# list of ints into a list of tuples python

`[1, 109, 2, 109, 2, 130, 2, 131, 2, 132, 3, 28, 3, 127]` I have this array and I want to turn it into a list of tuples, each tuple has 2 values in. so this list becomes `[(1, 109), (2, 109), (2, 130), (2, 131), (2, 132), (3, 28), (3, 127)]`

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– Jon Clements Apr 6 '13 at 15:02
This related issue is about generating a list of lists, so it is not an exact duplicate, but it's pretty close, and easy to adapt – oefe Apr 6 '13 at 20:02

You can use zip combined with slicing to create a new list of tuples.

``````my_new_list = zip(my_list[0::2], my_list[1::2])
``````

This would generate a new list with the following output

``````[(1, 109), (2, 109), (2, 130), (2, 131), (2, 132), (3, 28), (3, 127)]
``````

The process behind this is quite simple. We first split the existing list into two new lists using slicing.

``````print my_list[0::2] # [1, 2, 2, 2, 2, 3, 3]
print my_list[1::2] # [109, 109, 130, 131, 132, 28, 127]
``````

Then use zip to combine these two lists into one list of tuples.

``````print zip(my_list[0::2], my_list[1::2])
``````
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``````>>> it = iter(L)
>>> zip(*[it]*2)
[(1, 109), (2, 109), (2, 130), (2, 131), (2, 132), (3, 28), (3, 127)]
``````

### Explanation

`it = iter(L)` creates iterator on the initial list

`[it]*2` crates the list consisting of the same iterator twice.

`*` used at the first place in the parameter is used to unpack the parameters, so that `zip(*[it]*2)` turns into `zip(it,it)`. Though you can use `zip(it,it)`, `zip(*[it]*2)` is a more general construction, which can be extended to any number of values in the resultant tuple.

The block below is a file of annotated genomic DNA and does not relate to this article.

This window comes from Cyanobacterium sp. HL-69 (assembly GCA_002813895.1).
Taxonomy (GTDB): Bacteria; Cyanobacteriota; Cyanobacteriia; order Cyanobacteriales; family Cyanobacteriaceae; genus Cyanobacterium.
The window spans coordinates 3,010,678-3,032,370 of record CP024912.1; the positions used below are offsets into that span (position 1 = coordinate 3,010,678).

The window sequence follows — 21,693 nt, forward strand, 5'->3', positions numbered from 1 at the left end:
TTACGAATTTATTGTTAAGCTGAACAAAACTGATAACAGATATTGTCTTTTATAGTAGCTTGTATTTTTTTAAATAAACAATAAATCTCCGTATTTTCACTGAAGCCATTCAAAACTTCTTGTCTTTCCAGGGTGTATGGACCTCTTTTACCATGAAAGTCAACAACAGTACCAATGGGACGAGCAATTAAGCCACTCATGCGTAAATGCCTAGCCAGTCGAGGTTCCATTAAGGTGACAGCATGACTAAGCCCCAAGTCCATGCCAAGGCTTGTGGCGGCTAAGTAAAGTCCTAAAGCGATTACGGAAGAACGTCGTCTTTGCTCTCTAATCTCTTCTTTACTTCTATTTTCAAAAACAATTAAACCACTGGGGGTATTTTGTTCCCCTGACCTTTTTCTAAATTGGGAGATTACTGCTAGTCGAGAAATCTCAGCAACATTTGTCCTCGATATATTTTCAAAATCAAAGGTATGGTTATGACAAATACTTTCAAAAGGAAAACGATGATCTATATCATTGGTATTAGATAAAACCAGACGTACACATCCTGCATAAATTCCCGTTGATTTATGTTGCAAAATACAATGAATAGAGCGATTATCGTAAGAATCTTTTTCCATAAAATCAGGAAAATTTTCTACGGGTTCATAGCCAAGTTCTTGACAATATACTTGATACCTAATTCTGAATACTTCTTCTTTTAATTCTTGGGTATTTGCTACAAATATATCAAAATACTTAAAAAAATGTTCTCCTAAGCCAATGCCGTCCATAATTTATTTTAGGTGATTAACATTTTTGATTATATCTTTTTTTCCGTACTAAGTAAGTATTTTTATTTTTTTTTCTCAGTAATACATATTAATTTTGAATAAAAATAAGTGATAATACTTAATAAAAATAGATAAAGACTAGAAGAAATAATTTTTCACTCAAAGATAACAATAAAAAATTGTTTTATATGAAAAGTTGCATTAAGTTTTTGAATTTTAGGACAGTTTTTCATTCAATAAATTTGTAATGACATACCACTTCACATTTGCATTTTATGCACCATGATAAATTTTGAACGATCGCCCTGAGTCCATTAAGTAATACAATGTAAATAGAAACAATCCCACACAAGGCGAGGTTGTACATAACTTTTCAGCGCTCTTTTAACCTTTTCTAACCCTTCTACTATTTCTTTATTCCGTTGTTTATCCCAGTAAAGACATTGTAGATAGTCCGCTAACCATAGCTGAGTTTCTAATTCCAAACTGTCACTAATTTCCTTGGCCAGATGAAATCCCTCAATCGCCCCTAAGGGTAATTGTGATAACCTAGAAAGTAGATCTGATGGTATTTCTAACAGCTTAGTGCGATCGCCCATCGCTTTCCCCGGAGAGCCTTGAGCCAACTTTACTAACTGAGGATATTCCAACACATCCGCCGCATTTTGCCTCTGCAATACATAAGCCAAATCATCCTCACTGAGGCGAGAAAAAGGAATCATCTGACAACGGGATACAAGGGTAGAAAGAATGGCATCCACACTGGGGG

The core of this approach is that `zip` on each iteration tries to get one value from each argument. But it turns out that all the arguments are effectively the same iterator, so it yields every time a new value.

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Super-clever!! +1 for that. But the one trying to understand code including these lines is worse off. – Niklas R Apr 6 '13 at 15:00
@NiklasR Yeah, I have been writing explanation after typing the core of the answer. – ovgolovin Apr 6 '13 at 15:01
+1 Love this, very clever! – ecline6 Apr 6 '13 at 15:57
It looks very nice, but unfortunately it relies on the fact that `zip` takes values from the iterators left to right, which may be logical considering its output, but is actually an implementation detail. – Thijs van Dien May 2 '13 at 17:27

Another approach:

``````lst = [1, 109, 2, 109, 2, 130, 2, 131, 2, 132, 3, 28, 3, 127]

print [(lst[i], lst[i + 1]) for i in xrange(0, len(lst), 2)]
#[(1, 109), (2, 109), (2, 130), (2, 131), (2, 132), (3, 28), (3, 127)]
``````
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``````>>> it=iter(L)
``````>>> it=iter(L)